Sir Wilson Leonard Spencer Churchill was the United Kingdom (UK), Prime Minister twice from 1940 to 1945, and 1951 to 1955. His leadership qualities, especially how he managed the post-second world war UK, remain a reference point till date. His numerous speeches on quality leadership and good governance are seminar papers for students of social sciences. Speaking of the great leader, an American writer, speaker and businessman, James Strock, in a November 29, 2022, article titled: “10 Winston Churchill Leadership Lessons”, says: “There is an ultimate test of leadership: would events have turned out differently but for their service? Churchill is one of the rare leaders of history who undoubtedly passes this demanding test. The history of England, the history of Europe—indeed, the history of the world, would have turned out differently but for his individual contribution of service in 1940-41.” Not yet done, quoting Geoffrey Best, who Strock describes as “one of Churchill’s most effective recent biographers”, the American writer pens these words again of Churchill: “By the time Churchill died, Britain was fast turning into a land in which such a man as he was could never again find room to flourish, with a popular culture increasingly inimical to his values and likely therefore not to notice or properly appreciate his achievements….In the years 1940 and 1941 he was indeed the savior of the nation. His achievements, taken all in all, justify his title to be known as the greatest Englishman of his age…” He added a caveat thus: “That is not to say he was always right. He could be disastrously wrong and wrong-headed”, but everything put together, Churchill remains the best the UK ever had. This opinion is reinforced by the popular Cambridge scholar, Sir Geoffrey Elton, who says of Churchill thus: “There are times when I incline to judge all historians by their opinion of Winston Churchill—whether they can see that no matter how much better the details, often damaging, of man and career become known, he still remains, quite simply, a great man.” Adetiloye, titled his referenced sermon “Teach Us to Number Our Days”, taken from Psalm 90:12. On Pa Ajasin’s tomb at the Saint Matthew’s Cathedral Anglican Church, Owo, is written this epitaph: “Blessed are the dead which die in the Lord from henceforth: Yea, saith the Spirit, that they may rest from their labours; and their works do follow them (Rev 14:13)”. Do our leaders really care about what people will say about them after they are long gone? Do they give a thought to what my people call Àtubòtán (Hereafter)?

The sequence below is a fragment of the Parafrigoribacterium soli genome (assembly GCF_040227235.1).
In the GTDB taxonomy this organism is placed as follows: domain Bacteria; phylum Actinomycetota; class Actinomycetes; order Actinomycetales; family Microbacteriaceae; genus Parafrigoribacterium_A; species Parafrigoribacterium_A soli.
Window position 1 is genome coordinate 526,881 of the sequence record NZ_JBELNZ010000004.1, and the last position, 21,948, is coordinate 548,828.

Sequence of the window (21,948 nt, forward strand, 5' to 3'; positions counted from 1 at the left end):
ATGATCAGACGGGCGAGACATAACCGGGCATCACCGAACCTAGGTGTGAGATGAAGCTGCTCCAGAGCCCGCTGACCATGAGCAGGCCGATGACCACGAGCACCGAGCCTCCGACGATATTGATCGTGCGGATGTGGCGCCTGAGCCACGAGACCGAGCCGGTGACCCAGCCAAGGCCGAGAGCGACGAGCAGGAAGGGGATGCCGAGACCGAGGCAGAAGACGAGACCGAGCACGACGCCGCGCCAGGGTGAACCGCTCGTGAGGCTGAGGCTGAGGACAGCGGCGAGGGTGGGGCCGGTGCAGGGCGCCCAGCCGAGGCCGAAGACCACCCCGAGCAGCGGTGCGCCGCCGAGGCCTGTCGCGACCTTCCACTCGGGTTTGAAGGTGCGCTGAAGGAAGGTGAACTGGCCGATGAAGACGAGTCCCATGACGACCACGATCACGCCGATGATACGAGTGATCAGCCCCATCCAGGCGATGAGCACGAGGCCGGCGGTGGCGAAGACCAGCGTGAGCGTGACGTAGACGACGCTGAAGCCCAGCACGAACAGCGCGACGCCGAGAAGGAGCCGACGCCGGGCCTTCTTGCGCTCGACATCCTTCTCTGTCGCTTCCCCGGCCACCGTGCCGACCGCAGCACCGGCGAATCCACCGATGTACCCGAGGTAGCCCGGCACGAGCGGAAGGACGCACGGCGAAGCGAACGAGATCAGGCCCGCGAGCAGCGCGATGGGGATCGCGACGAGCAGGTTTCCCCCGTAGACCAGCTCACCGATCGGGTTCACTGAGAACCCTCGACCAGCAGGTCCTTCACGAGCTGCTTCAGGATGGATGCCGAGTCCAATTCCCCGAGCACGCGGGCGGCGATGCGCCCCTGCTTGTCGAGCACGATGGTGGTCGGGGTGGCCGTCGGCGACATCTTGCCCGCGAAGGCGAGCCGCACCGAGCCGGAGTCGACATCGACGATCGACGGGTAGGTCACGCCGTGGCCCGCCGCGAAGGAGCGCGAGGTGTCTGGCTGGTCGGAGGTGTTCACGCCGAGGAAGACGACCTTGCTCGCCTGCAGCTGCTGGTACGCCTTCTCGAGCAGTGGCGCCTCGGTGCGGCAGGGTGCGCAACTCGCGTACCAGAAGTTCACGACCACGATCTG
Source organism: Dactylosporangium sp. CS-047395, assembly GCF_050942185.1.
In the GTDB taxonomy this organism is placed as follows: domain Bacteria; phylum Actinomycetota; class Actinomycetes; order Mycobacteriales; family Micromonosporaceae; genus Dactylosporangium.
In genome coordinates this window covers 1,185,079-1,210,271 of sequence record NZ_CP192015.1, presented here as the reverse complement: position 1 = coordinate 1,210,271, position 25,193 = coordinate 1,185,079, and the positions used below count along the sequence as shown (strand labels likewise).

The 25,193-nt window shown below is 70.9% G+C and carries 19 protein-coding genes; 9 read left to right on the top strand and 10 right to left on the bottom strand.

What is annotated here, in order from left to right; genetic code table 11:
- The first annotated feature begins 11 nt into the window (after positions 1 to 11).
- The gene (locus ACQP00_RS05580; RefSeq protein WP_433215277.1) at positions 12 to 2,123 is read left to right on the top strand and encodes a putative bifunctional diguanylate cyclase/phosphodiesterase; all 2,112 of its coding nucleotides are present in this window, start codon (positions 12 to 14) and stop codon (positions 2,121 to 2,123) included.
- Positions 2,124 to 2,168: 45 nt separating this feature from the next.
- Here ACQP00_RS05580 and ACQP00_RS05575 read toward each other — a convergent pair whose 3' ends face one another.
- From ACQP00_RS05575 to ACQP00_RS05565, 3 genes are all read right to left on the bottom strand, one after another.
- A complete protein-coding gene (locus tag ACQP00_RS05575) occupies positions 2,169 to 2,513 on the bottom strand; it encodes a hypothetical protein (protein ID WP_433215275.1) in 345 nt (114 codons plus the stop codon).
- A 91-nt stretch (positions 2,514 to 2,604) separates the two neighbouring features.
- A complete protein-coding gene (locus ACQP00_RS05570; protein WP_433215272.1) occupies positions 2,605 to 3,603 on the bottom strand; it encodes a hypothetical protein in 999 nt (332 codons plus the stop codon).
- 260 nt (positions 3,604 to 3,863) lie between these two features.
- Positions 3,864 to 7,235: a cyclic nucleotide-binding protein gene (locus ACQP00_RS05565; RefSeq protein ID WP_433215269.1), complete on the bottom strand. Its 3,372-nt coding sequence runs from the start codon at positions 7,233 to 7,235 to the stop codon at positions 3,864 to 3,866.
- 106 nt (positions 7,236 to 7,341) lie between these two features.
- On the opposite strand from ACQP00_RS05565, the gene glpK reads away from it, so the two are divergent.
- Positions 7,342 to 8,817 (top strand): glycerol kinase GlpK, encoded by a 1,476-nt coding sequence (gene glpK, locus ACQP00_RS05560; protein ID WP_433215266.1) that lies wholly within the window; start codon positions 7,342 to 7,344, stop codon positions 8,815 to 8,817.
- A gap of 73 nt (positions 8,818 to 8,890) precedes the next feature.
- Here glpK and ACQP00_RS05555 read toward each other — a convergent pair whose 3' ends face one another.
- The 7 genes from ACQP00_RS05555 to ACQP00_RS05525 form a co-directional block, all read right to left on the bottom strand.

There is no argument about the fact that acquiescence and docility on the part of the followers are parts of our problems as a nation. Obi also pointed this out in his Benin engagement when he intoned that while the locust leadership stole and wasted public funds, the masses “celebrate them”. But the greatest problem, in my opinion, is the insensitivity of our leaders. The type of people that we have had and still have in positions of authority in this nation, especially from 1999, when the present ‘democratic’ dispensation began, are too unfeeling; they are simply far removed from the pains of the people. The last two or three weeks have been very troubling for Nigeria that one begins to ask if we have effigies at the top of our affairs. While we are still debating the insensitivity of members of the National Assembly who are acquiring Sports Utility Vehicles (SUVs), worth N168m each as their official cars, because, as they argued, “our roads are bad; and not motorable”, another one was dropped on us by the Executive arm, which submitted a supplementary budget of N2.176 trillion to the National Assembly for approval, without a single line item on the list having anything to do with how to ameliorate the harsh economic condition of the poor people, or to build any of our moribund or decaying public utilities. All the supplementary budget, presented less than 60 days to the end of the year, contains items that have to do with the personal comfort of the president, the vice president, and the wife of the president. How will any rational mind justify a budget of N4 billion apiece for the renovation of Dodan Barracks, Lagos official residences of the President and Vice President? How much will it cost to build new official residences for the duo, if indeed, that is our priority at this moment? What exactly will the president and the Vice President be doing in Lagos such that they must be quartered in buildings “renovated” at the cost of N8 billion naira? President Bola Ahmed Tinubu’s residence in Ikoyi is less than 10 minutes’ drive to Dodan Barracks. Are we saying if he has any business to stay in Lagos for a day or two, his Bourdillon Street mansion is no longer befitting? Where, for instance, will he retire to after his tour of duty as president? Is it just the case of what my Ekiti people call “Àdá aládã poo lòra igi” (it is another man’s cutlass that is used anyhow to cut any tree).